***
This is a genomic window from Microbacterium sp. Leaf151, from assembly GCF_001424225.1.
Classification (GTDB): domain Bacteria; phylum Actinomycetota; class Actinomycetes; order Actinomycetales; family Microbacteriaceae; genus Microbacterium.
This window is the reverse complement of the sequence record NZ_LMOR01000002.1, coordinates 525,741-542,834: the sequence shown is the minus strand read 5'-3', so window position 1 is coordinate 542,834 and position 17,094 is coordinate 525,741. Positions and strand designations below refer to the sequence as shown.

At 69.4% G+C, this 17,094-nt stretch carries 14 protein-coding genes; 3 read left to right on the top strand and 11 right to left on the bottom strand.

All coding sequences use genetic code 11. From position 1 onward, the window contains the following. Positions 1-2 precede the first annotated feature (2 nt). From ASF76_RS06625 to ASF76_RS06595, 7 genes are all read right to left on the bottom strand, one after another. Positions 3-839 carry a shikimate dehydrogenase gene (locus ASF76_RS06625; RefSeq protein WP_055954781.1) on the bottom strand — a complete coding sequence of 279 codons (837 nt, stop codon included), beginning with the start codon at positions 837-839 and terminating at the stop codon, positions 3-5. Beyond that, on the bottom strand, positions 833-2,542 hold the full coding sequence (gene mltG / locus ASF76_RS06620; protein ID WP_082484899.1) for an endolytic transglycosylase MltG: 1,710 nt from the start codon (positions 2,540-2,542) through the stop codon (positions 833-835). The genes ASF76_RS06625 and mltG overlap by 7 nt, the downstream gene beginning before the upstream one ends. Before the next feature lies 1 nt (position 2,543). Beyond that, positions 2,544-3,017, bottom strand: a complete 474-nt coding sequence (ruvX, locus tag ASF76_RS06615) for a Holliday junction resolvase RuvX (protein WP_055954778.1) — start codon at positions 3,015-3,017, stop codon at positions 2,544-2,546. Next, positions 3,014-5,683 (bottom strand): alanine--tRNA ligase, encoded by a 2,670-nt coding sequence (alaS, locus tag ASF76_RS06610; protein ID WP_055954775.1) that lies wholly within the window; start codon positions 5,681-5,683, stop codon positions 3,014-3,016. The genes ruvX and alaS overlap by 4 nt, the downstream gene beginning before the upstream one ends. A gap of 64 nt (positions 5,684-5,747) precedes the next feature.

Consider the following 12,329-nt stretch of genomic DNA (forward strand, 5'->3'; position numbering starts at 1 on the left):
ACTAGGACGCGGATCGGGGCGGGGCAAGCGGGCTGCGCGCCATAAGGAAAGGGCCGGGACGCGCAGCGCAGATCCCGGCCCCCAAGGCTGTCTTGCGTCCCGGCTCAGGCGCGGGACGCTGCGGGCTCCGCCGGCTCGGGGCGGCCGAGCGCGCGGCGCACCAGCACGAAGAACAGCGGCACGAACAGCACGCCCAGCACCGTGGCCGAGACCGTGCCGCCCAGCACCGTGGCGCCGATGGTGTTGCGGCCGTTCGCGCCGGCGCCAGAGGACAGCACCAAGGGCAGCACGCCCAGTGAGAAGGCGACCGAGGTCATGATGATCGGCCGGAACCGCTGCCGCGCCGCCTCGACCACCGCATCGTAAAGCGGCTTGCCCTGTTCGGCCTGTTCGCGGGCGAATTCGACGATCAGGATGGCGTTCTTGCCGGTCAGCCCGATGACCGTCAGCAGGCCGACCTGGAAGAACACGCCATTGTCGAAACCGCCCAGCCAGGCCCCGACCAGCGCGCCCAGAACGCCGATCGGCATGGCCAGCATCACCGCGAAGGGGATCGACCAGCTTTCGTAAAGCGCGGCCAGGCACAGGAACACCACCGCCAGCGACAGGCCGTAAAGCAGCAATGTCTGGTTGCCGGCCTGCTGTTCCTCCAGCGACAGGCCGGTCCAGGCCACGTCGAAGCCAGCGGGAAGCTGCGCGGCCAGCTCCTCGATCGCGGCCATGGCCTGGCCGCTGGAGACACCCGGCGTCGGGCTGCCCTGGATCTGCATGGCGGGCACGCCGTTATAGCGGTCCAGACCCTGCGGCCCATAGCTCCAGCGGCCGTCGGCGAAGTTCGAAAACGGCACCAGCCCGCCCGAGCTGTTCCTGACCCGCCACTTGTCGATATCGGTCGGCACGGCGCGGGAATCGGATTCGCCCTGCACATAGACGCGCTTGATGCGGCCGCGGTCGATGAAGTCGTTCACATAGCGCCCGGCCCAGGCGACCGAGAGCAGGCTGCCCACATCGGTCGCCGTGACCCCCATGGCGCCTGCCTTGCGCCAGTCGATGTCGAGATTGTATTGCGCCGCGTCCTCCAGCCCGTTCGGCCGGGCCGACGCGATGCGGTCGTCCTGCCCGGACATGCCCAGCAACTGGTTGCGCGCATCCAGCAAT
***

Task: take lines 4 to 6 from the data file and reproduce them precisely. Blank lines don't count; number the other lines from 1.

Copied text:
At 69.4% G+C, this 17,094-nt stretch carries 14 protein-coding genes; 3 read left to right on the top strand and 11 right to left on the bottom strand.

All coding sequences use genetic code 11. From position 1 onward, the window contains the following. Positions 1-2 precede the first annotated feature (2 nt). From ASF76_RS06625 to ASF76_RS06595, 7 genes are all read right to left on the bottom strand, one after another. Positions 3-839 carry a shikimate dehydrogenase gene (locus ASF76_RS06625; RefSeq protein WP_055954781.1) on the bottom strand — a complete coding sequence of 279 codons (837 nt, stop codon included), beginning with the start codon at positions 837-839 and terminating at the stop codon, positions 3-5. Beyond that, on the bottom strand, positions 833-2,542 hold the full coding sequence (gene mltG / locus ASF76_RS06620; protein ID WP_082484899.1) for an endolytic transglycosylase MltG: 1,710 nt from the start codon (positions 2,540-2,542) through the stop codon (positions 833-835). The genes ASF76_RS06625 and mltG overlap by 7 nt, the downstream gene beginning before the upstream one ends. Before the next feature lies 1 nt (position 2,543). Beyond that, positions 2,544-3,017, bottom strand: a complete 474-nt coding sequence (ruvX, locus tag ASF76_RS06615) for a Holliday junction resolvase RuvX (protein WP_055954778.1) — start codon at positions 3,015-3,017, stop codon at positions 2,544-2,546. Next, positions 3,014-5,683 (bottom strand): alanine--tRNA ligase, encoded by a 2,670-nt coding sequence (alaS, locus tag ASF76_RS06610; protein ID WP_055954775.1) that lies wholly within the window; start codon positions 5,681-5,683, stop codon positions 3,014-3,016. The genes ruvX and alaS overlap by 4 nt, the downstream gene beginning before the upstream one ends. A gap of 64 nt (positions 5,684-5,747) precedes the next feature.

Consider the following 12,329-nt stretch of genomic DNA (forward strand, 5'->3'; position numbering starts at 1 on the left):